Background: Cyclin E is the normal inducer of S phase in G1 cells of Drosophila embryos. Stable G1 quiescence requires the downregulation both of cyclin E and of other factors that can bypass the normal regulation of cell cycle progression.
Results: High-level expression of cyclin A triggered the G1/S transition in wild-type embryos and in mutant embryos lacking cyclin E. Three types of control downregulated this activity of cyclin A. First, cyclin destruction limited the accumulation of cyclin A protein in G1. Second, inhibitory phosphorylation of cdc2, the kinase partner of cyclin A, reduced the S-phase promoting activity of cyclin A in G1. Third, rux, a protein with unknown biochemical function, limited cyclin A function in G1. Overexpression of rux blocked S phase induction by coexpressed cyclin A and promoted the degradation of cyclin A. Rux also prevented a stable cyclin A mutant from inducing S phase, indicating that inhibition does not require cyclin destruction, and drove the nuclear localization of cyclin A.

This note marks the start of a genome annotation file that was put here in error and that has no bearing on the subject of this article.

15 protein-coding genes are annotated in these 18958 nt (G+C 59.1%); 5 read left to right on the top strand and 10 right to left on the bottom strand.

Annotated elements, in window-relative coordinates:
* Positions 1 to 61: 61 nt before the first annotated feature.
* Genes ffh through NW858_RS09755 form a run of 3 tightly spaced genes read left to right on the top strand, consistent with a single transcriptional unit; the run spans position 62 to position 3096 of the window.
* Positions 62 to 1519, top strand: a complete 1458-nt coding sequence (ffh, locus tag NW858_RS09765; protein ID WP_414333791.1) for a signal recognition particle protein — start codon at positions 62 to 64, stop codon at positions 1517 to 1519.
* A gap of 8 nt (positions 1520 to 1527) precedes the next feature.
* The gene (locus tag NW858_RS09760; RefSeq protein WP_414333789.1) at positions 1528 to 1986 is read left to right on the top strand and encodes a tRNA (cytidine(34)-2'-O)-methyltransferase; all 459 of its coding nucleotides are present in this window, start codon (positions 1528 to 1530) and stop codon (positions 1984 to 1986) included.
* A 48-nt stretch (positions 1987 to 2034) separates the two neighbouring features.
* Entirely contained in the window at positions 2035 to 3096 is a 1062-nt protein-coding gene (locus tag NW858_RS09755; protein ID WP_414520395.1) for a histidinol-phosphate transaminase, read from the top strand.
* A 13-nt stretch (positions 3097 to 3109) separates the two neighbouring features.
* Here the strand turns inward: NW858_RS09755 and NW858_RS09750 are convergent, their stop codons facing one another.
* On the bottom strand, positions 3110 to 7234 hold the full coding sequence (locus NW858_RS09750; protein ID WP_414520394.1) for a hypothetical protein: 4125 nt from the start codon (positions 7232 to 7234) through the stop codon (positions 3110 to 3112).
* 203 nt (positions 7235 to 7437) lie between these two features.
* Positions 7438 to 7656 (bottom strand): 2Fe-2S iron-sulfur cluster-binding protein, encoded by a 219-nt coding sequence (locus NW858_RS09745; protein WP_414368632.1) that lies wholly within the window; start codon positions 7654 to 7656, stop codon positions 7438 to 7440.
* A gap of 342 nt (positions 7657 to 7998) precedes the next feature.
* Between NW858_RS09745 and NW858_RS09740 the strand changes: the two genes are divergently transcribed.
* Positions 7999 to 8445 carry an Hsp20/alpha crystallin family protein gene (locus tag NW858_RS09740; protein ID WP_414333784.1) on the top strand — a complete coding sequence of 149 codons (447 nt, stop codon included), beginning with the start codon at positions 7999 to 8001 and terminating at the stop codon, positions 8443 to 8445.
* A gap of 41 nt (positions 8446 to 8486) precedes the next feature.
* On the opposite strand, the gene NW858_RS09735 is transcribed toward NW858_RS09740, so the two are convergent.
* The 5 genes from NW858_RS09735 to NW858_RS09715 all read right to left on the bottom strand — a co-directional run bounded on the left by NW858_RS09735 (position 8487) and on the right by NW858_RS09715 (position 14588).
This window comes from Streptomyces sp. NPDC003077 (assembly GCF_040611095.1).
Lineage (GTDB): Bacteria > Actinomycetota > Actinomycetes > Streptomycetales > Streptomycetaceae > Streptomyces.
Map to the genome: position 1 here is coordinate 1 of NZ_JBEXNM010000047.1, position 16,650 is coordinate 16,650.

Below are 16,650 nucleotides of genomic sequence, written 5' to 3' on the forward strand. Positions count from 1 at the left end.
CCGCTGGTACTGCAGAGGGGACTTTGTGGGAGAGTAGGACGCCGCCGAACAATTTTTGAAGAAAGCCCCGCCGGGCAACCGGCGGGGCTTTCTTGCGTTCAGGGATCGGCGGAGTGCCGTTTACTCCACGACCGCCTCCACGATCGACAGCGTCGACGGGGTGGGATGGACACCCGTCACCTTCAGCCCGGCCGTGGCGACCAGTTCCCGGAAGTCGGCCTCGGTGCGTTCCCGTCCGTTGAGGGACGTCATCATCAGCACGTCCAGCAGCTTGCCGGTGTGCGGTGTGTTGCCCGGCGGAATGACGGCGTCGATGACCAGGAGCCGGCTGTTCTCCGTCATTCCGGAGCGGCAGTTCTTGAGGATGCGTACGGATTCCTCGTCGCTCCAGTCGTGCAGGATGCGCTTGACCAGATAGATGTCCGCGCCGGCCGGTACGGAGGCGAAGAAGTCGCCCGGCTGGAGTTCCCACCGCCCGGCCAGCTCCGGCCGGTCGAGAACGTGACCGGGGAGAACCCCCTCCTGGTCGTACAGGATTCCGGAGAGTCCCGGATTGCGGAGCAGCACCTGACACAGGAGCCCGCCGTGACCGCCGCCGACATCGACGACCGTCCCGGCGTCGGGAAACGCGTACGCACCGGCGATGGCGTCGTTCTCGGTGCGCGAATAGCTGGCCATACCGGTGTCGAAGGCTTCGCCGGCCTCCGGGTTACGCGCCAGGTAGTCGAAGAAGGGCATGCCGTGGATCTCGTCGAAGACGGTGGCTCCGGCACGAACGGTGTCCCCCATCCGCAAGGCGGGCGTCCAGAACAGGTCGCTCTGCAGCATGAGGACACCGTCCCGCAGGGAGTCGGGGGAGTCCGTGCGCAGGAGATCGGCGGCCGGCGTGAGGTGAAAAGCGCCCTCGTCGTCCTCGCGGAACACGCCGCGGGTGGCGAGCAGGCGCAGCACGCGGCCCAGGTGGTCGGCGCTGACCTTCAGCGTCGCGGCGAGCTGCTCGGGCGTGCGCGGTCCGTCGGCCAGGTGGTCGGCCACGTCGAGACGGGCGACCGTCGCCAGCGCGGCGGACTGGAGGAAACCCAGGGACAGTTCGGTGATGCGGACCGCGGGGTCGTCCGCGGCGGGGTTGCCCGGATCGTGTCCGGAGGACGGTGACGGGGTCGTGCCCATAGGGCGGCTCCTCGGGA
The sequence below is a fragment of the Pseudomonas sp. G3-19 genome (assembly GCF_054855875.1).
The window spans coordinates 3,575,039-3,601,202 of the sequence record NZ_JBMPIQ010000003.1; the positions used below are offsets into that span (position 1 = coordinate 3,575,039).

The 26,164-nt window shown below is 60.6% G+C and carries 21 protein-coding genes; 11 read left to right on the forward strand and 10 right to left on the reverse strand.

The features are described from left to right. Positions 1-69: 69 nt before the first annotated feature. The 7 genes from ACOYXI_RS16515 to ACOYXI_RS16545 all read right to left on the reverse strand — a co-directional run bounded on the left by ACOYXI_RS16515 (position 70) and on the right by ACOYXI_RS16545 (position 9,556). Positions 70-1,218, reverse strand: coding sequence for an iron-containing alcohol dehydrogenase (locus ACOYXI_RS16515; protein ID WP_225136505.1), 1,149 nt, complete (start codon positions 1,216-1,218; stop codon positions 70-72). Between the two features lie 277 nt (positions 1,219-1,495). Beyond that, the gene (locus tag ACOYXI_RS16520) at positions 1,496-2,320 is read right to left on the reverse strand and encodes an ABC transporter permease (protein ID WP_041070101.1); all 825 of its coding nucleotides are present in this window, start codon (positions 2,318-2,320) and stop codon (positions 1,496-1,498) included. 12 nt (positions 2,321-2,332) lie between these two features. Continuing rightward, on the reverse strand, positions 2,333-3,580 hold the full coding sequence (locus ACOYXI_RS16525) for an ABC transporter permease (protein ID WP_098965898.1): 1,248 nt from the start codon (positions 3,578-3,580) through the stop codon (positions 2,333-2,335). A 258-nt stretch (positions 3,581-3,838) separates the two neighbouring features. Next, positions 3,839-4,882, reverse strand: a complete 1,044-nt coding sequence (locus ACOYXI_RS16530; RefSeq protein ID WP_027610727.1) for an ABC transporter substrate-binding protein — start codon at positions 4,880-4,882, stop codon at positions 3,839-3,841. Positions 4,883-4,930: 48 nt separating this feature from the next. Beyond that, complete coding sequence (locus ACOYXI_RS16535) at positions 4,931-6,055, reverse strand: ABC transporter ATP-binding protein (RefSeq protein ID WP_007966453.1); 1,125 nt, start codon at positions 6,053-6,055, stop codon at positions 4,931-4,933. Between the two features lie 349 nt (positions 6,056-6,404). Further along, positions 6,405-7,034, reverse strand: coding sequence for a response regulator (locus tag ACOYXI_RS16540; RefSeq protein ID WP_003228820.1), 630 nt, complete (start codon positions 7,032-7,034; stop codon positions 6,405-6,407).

Conclusions: Cyclin A can drive the G1/S transition, but this function is suppressed by three types of control: cyclin A destruction, inhibitory phosphorylation of cdc2, and inhibition by rux. The partly redundant contributions of these three inhibitory mechanisms safeguard the stability of G1 quiescence until the induction of cyclin E. The action of rux during G1 resembles the action of inhibitors of mitotic kinases present during G1 in yeast, although no obvious sequence similarity exists.